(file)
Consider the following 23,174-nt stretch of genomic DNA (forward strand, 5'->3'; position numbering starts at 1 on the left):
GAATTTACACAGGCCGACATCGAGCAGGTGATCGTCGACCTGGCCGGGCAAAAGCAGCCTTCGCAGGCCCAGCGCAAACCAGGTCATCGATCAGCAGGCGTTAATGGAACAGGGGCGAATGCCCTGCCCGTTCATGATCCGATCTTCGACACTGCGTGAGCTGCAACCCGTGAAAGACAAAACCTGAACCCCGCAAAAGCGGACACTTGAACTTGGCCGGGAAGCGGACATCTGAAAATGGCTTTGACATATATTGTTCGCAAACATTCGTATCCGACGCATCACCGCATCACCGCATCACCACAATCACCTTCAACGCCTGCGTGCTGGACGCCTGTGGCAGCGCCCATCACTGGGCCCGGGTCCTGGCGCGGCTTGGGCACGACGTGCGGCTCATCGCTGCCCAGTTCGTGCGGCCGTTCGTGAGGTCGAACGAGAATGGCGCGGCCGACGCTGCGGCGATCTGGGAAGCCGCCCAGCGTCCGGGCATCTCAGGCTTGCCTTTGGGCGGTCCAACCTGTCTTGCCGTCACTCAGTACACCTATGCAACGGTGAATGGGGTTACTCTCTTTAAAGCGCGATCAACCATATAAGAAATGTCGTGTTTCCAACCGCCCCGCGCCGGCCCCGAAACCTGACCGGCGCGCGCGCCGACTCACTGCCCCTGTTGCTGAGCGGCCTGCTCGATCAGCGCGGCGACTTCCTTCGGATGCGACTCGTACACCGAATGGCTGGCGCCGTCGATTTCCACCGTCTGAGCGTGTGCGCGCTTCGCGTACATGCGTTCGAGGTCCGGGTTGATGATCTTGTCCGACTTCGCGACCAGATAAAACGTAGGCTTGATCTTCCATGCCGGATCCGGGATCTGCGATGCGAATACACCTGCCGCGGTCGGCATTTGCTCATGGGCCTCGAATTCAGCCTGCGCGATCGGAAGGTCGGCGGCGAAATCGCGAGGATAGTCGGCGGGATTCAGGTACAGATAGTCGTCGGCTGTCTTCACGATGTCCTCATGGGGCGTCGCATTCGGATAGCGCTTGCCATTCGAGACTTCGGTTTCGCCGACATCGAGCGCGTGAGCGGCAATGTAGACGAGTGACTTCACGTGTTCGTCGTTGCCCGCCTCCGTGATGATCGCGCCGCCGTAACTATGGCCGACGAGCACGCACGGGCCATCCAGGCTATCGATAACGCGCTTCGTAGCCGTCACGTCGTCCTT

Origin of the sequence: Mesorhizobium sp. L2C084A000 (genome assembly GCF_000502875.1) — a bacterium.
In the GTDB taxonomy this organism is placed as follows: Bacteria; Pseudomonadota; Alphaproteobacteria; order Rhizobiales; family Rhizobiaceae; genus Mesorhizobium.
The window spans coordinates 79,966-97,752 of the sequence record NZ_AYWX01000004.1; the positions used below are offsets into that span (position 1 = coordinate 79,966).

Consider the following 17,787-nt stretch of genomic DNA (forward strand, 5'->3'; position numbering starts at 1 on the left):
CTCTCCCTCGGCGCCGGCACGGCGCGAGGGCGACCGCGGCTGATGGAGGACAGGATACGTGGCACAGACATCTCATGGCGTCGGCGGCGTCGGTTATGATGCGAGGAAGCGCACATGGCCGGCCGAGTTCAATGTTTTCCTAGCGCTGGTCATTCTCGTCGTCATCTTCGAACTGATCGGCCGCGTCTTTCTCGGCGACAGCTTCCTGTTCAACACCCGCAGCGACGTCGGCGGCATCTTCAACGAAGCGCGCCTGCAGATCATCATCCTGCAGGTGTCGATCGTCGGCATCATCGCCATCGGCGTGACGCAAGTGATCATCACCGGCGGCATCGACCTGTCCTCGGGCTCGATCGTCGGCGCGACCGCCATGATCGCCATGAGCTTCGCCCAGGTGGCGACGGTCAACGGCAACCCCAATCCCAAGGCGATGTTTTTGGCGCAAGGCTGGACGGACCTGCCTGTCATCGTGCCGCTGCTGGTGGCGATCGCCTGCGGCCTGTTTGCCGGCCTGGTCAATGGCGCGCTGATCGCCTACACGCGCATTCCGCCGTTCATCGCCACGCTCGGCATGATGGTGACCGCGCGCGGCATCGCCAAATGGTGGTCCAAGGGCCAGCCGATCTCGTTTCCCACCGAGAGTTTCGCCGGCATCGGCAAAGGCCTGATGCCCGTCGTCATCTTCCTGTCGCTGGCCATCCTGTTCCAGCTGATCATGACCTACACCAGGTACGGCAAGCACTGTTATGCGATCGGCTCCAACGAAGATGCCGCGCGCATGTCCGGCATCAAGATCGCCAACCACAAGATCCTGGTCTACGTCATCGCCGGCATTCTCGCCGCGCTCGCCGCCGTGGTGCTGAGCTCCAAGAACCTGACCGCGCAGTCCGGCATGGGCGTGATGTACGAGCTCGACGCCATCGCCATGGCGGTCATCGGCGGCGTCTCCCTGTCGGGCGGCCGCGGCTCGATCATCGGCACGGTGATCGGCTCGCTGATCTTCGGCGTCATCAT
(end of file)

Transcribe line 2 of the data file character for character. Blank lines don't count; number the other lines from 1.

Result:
GAATTTACACAGGCCGACATCGAGCAGGTGATCGTCGACCTGGCCGGGCAAAAGCAGCCTTCGCAGGCCCAGCGCAAACCAGGTCATCGATCAGCAGGCGTTAATGGAACAGGGGCGAATGCCCTGCCCGTTCATGATCCGATCTTCGACACTGCGTGAGCTGCAACCCGTGAAAGACAAAACCTGAACCCCGCAAAAGCGGACACTTGAACTTGGCCGGGAAGCGGACATCTGAAAATGGCTTTGACATATATTGTTCGCAAACATTCGTATCCGACGCATCACCGCATCACCGCATCACCACAATCACCTTCAACGCCTGCGTGCTGGACGCCTGTGGCAGCGCCCATCACTGGGCCCGGGTCCTGGCGCGGCTTGGGCACGACGTGCGGCTCATCGCTGCCCAGTTCGTGCGGCCGTTCGTGAGGTCGAACGAGAATGGCGCGGCCGACGCTGCGGCGATCTGGGAAGCCGCCCAGCGTCCGGGCATCTCAGGCTTGCCTTTGGGCGGTCCAACCTGTCTTGCCGTCACTCAGTACACCTATGCAACGGTGAATGGGGTTACTCTCTTTAAAGCGCGATCAACCATATAAGAAATGTCGTGTTTCCAACCGCCCCGCGCCGGCCCCGAAACCTGACCGGCGCGCGCGCCGACTCACTGCCCCTGTTGCTGAGCGGCCTGCTCGATCAGCGCGGCGACTTCCTTCGGATGCGACTCGTACACCGAATGGCTGGCGCCGTCGATTTCCACCGTCTGAGCGTGTGCGCGCTTCGCGTACATGCGTTCGAGGTCCGGGTTGATGATCTTGTCCGACTTCGCGACCAGATAAAACGTAGGCTTGATCTTCCATGCCGGATCCGGGATCTGCGATGCGAATACACCTGCCGCGGTCGGCATTTGCTCATGGGCCTCGAATTCAGCCTGCGCGATCGGAAGGTCGGCGGCGAAATCGCGAGGATAGTCGGCGGGATTCAGGTACAGATAGTCGTCGGCTGTCTTCACGATGTCCTCATGGGGCGTCGCATTCGGATAGCGCTTGCCATTCGAGACTTCGGTTTCGCCGACATCGAGCGCGTGAGCGGCAATGTAGACGAGTGACTTCACGTGTTCGTCGTTGCCCGCCTCCGTGATGATCGCGCCGCCGTAACTATGGCCGACGAGCACGCACGGGCCATCCAGGCTATCGATAACGCGCTTCGTAGCCGTCACGTCGTCCTT